So much has been written on the helicopter parents who oversee every aspect of their children's lives: from sports, to college applications, to the college experience. Being lazy and rebellious, I was pretty nonchalant in my parenting and so assumed I was not a helicopter, hovering over my children.
Every now and then, though, I wonder. For instance, I read a blog post (could not find it again, so if you know what the source is, let me know, so I can link) a little while ago by a mom who works at Drew university. Her daughter, a student at the same school, emailed or texted something along the lines of "I need tampax and shampoo!" To which Mom replied "I do too!" This exchange was lauded as a NON-HELICOPTER moment, since Mom did not rush out and buy daughter said items.
Am I a helicopter mom? I wonder this as a prepare to visit Miss Em this weekend. Last time, I brought her some toothpaste and oat groats. I did not make a special trip. I pick up items as I see them on sale. I got the toothpaste for under a dollar. If Miss Em had to rush out to get the stuff, it would take her a good bit of time, not to mention at least a few dollars. I'd rather she save her money where she can so she can use it where she wants.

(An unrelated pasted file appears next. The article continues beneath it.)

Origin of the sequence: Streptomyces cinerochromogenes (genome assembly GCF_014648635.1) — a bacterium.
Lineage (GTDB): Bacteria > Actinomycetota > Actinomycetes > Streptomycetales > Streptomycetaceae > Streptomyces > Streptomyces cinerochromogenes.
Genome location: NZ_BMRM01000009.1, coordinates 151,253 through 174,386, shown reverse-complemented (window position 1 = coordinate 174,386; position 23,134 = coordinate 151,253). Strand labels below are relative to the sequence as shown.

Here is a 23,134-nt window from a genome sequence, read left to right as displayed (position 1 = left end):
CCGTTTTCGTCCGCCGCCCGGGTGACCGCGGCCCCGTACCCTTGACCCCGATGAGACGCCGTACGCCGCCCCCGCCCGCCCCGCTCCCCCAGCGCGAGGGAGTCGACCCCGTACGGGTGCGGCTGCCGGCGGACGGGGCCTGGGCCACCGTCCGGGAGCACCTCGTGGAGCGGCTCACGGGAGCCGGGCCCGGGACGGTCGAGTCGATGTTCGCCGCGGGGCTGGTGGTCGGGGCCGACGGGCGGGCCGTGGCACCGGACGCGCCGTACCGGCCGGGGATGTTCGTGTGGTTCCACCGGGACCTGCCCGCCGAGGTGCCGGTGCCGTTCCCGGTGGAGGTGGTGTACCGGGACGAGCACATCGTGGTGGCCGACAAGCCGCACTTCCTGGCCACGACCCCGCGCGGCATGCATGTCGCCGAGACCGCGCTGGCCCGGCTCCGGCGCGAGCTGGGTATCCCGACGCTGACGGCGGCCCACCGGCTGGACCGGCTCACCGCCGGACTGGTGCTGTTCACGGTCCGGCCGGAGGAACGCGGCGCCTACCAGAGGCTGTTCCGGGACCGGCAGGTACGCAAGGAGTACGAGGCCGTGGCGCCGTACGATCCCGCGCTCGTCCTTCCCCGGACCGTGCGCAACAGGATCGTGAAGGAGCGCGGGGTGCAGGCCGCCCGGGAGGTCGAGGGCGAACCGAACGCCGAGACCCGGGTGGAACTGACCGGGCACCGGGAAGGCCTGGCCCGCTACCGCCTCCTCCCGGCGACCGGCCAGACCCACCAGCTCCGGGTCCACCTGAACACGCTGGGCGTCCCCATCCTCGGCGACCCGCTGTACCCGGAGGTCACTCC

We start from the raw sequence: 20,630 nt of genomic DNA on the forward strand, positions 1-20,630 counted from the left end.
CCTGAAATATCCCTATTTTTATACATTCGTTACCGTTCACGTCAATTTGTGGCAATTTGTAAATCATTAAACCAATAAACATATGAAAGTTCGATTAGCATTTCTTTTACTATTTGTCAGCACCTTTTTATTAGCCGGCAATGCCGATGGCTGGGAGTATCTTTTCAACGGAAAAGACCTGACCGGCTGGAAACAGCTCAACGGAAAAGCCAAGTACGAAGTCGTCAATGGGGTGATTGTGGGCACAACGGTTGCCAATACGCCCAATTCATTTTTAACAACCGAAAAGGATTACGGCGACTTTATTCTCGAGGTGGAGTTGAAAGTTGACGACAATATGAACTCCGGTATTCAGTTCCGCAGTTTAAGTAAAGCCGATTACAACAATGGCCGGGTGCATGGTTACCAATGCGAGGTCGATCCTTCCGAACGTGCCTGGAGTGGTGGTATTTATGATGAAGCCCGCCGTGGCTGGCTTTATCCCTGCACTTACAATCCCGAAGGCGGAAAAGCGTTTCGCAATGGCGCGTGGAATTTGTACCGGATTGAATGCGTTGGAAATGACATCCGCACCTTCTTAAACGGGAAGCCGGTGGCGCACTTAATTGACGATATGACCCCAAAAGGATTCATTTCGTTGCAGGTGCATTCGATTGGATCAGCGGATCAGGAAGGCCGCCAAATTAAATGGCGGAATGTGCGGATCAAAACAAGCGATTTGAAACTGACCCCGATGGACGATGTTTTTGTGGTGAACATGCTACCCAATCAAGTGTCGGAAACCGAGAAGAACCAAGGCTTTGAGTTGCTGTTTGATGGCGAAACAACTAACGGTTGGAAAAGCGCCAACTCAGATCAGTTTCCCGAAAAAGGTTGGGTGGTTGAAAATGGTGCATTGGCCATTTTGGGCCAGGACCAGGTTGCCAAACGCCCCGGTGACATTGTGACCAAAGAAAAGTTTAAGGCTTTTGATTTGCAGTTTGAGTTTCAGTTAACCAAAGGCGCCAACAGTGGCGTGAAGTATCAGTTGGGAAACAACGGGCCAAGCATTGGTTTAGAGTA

On this visit, we will probably bring things back, as she approaches the end of the semester. Still, we plan to bring her a treat in freezer bags: some red beans and rice. Is that hovering?
Sometimes I think I am out of step with American culture because I subscribe to a more Asian (so says Frugal Son) idea of family. As I write I am wearing a new-to-me Eileen Fisher linen and cotton sweater. This was picked up by Miss Em on a thrifting jaunt. It was a sacrifice because Miss Em likes the sweater. She gave it to me because she knows I love Eileen Fisher and only buy a piece or two a year: even on sale, the prices are high.
Thanks Miss Em, my helicopter daughter. In the same spirit, instead of mom and daughter going off to buy their own toiletries--requiring two trips to the drugstore--I would like to see one say, "I'll pick up some for you." Maybe next time, the other one will do the same.
So, am I fooling myself? How much do you do for your kids. And how much do they do for you?